Abstract: We present an efficient, low-cost, 4'x8' solar air heater (SAH) that uses a multi-layer blackened aluminum grid as the absorber of the solar radiation. We analyzed the rate of heat flow between the sun, the absorbing material, the air going through the box, and the ambient and the heat loss through conduction and radiation. This analysis guided us to choose aluminum grids as absorbing material and a simple design that minimizes conduction heat loss and keeps the cost minimal. Rather that aiming at a record conversion efficiency, which would result in a very expensive solar air heater, we designed our SAH such that it would have a high efficiency and minimal ROI (return on investment). Following this guideline, we were able to construct our SAH  for about $200, corresponding to an ROI of approximately two years, while still featuring a very large energy conversion efficiency of over 60%. Experimental results are compared with theoretical analysis. Our SAH is also equipped with realtime insolation and mass air flow sensors that give us valuable data for SAH research.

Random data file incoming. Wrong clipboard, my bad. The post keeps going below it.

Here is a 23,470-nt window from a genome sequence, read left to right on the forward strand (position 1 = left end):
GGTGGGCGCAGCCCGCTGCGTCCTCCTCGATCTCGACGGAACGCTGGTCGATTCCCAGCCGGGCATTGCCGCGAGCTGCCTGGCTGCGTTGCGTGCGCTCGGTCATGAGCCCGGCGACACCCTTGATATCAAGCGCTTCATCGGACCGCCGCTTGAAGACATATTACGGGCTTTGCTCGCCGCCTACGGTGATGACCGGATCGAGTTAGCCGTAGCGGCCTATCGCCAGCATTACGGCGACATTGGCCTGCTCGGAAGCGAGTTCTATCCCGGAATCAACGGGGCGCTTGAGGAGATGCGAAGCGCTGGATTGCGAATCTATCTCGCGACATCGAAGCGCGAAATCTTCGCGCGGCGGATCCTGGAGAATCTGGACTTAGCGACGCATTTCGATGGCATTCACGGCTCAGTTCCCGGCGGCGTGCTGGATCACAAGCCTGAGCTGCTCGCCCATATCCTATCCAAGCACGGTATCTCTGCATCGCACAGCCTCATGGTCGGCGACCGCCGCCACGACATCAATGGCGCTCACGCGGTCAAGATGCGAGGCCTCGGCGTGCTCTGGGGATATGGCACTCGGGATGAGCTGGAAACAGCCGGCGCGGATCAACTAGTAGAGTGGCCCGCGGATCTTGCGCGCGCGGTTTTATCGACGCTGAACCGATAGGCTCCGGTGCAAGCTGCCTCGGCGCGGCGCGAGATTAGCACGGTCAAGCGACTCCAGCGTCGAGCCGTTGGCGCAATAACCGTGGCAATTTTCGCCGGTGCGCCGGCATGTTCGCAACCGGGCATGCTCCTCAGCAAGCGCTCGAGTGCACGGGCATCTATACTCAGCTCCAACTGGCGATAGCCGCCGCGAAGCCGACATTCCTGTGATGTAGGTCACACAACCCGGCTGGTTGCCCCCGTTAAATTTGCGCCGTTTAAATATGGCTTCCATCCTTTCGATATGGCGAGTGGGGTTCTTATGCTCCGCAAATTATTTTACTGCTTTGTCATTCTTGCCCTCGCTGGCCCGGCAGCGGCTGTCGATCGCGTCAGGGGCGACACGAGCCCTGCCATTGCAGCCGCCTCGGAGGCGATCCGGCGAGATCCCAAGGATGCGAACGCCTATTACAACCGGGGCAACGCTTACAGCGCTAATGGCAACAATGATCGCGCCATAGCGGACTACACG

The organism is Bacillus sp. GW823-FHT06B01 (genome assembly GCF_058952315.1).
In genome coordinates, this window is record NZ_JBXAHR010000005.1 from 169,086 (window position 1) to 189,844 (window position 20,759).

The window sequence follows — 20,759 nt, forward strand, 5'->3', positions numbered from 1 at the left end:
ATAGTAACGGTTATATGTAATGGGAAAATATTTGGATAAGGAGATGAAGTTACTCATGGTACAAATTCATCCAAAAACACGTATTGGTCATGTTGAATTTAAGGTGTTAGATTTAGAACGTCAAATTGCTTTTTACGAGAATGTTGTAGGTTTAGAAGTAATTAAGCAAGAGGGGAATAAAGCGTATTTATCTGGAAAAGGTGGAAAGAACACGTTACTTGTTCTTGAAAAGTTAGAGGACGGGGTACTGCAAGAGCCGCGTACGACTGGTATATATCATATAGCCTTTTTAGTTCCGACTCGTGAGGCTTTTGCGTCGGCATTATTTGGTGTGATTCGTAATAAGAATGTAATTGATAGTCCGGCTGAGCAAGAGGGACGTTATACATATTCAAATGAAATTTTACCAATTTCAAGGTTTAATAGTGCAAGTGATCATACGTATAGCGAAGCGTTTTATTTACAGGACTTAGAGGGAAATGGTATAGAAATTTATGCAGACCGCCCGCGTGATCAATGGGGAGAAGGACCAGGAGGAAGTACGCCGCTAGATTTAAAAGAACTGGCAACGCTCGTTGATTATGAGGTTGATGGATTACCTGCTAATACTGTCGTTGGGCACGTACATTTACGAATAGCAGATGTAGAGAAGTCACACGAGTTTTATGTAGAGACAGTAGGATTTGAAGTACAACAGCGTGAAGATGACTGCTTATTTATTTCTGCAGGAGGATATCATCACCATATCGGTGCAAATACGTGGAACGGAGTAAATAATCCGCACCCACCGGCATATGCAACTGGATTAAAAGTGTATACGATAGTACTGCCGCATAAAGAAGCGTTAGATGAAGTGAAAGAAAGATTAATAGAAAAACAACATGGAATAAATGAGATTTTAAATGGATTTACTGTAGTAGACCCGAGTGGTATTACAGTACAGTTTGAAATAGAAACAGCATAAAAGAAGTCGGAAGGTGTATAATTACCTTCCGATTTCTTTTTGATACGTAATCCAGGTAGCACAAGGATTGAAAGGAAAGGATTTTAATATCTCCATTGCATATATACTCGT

Thursday, May 2nd
Crystal Bailey, American Physical Society
"Breaking The Myth of the "Non-Traditional" Physicist: The Real Story About Employment for Physics PhDs"


Abstract: Physics PhDs are among the most employable in the world, often doing everything from managing a research lab at a multi-million dollar corporation, to developing solutions to global problems in their own small startups.  Employers know that with a physics training, a potential hire has acquired a broad problem-solving skill set that translates to almost any environment, as well as an ability to be self-guided and -motivated so that they can teach themselves whatever is needed to be successful at achieving their goals.  Therefore it's no surprise that the majority of PhD graduates find employment in private-sector, industrial settings. At the same time, less than 10%of graduating PhDs will take a permanent faculty position--yet academic careers are usually the only track to which students are exposed while earning their degrees. This talk will explore less-familiar (but more common!) career paths for physics and PhDs, and will provide information on resources to boost your career planning and job hunting skills.  


Thursday, May 2nd
Physics New Majors Induction Ceremony and BBQ

Join us as we welcome and induct our newest members into the department.  The seniors will introduce each student and learn something interesting and funny about each one. We will BBQ first followed by introductions and finally...CAKE!


4:15 p.m. in Tome Hall Back Lawn Area (Rain Location: Rector Atrium/Lecture Room)